The Cavs actually came close to drafting the Cameroonian big man, as he emerged as the top pick in several reports and mock drafts in the weeks before the 2014 NBA Draft. Just days before the draft, Fear The Sword even referred to Embiid as the “best prospect available” in the draft and a “generational big man” with a higher ceiling than Wiggins and Parker. However, the main concern with Embiid is the one that has followed him from his days as a Jayhawk up until now, as he enters his fifth season of action as a Sixer: his health.
Then-Cavs General Manager David Griffin revealed years after the draft that it was injury concerns that ultimately prevented them from going first overall. A chapter from author Yaron Weitzman’s book Tanking to the Top: The Philadelphia 76ers and the Most Audacious Process in the History of Professional Sports revealed that Embiid, in a show of confidence that fans have come to know and love, tried to convince Griffin to select him with the first overall pick after an impressive workout.
Smiles swept across the faces of Griffin and the rest of the Cavaliers brain trust. Griffin would later tell people that it was the best workout he’d ever seen. “He was like the second coming of Hakeem,” he’d say. His mind was made. “He told us there he was taking Joel No. 1,” said Francois Nyam, one of Embiid’s agents at the time.
Embiid, however, suffered a fractured navicular bone the day after his workout, and the Cavs’ doctors would not give them the green light to select the Kansas big man, and they instead went with Wiggins. While he was impressive in his first couple of seasons in the NBA, even bagging the Rookie of the Year Award after his first season, Embiid is now clearly a better player than his college teammate.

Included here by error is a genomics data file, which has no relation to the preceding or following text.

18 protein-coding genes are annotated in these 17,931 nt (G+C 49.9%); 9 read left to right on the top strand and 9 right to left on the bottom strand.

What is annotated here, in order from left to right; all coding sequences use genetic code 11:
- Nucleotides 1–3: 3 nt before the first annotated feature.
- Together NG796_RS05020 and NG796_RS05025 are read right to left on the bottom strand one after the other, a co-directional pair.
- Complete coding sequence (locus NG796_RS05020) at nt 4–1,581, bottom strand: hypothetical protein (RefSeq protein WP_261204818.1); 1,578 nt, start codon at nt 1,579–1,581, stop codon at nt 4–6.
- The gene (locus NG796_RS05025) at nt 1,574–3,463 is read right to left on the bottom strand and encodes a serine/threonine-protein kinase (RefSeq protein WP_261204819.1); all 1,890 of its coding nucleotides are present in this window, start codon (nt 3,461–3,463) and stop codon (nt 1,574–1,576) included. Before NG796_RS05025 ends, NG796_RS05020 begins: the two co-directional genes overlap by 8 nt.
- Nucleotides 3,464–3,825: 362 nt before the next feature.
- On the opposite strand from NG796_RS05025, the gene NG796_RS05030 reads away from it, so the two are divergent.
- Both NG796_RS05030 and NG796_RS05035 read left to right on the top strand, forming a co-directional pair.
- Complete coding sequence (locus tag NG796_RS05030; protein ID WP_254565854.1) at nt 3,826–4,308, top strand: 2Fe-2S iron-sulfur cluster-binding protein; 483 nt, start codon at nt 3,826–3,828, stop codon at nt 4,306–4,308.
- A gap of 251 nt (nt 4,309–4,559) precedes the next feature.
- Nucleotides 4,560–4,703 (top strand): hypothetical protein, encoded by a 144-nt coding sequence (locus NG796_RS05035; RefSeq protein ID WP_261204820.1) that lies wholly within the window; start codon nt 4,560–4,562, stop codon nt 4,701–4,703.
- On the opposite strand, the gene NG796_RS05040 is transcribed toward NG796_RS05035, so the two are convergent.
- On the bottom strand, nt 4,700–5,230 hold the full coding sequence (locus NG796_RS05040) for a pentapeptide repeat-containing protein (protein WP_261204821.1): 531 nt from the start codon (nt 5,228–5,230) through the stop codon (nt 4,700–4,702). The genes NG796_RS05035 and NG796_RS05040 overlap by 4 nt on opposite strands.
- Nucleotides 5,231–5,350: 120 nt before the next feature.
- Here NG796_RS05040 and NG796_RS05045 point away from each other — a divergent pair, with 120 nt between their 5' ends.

However, the navicular bone injury that he suffered before the draft also prevented Embiid from playing in his first two seasons. By the time Embiid made his NBA debut on October 26, 2016, the Cavs had already won a title with James, Irving, and Love, and it’s unlikely that his injury-plagued early seasons would have fit their win-now mode. Two years after he was drafted by the Sixers and Embiid was able to play 31 games, putting up an impressive 20.2 points, 7.8 rebounds, 2.1 assists, and 2.5 blocks, shooting 46.6% from the field and 36.7% from beyond the arc.
From there, the big man would only improve, becoming an All Star and helping Philadelphia to playoff appearances in the next three seasons. Drafting and keeping Embiid would have required the Cavs to exercise patience that the Sixers had more of, but it would have also given them a player who is younger and had a higher ceiling than Love, who, despite remaining productive, is six years older than Embiid.
Joel Embiid would have also fit well alongside James and Irving, as he is a big man who can score inside and space the floor like Love while also giving the Cavs a rim protector, averaging 1.8 blocks per game in his career.
But ultimately, Griffin and the Cavs’ front office went with a player with less injury concerns and traded him to get an established star on that fateful night six years ago. Winning a title justifies their trade for Love a month after James’ return to Cleveland, but the possibility of taking a generational big man in Embiid and developing him alongside Irving remains a fascinating possibility that could have altered the futures of different teams and reshaped the Eastern Conference.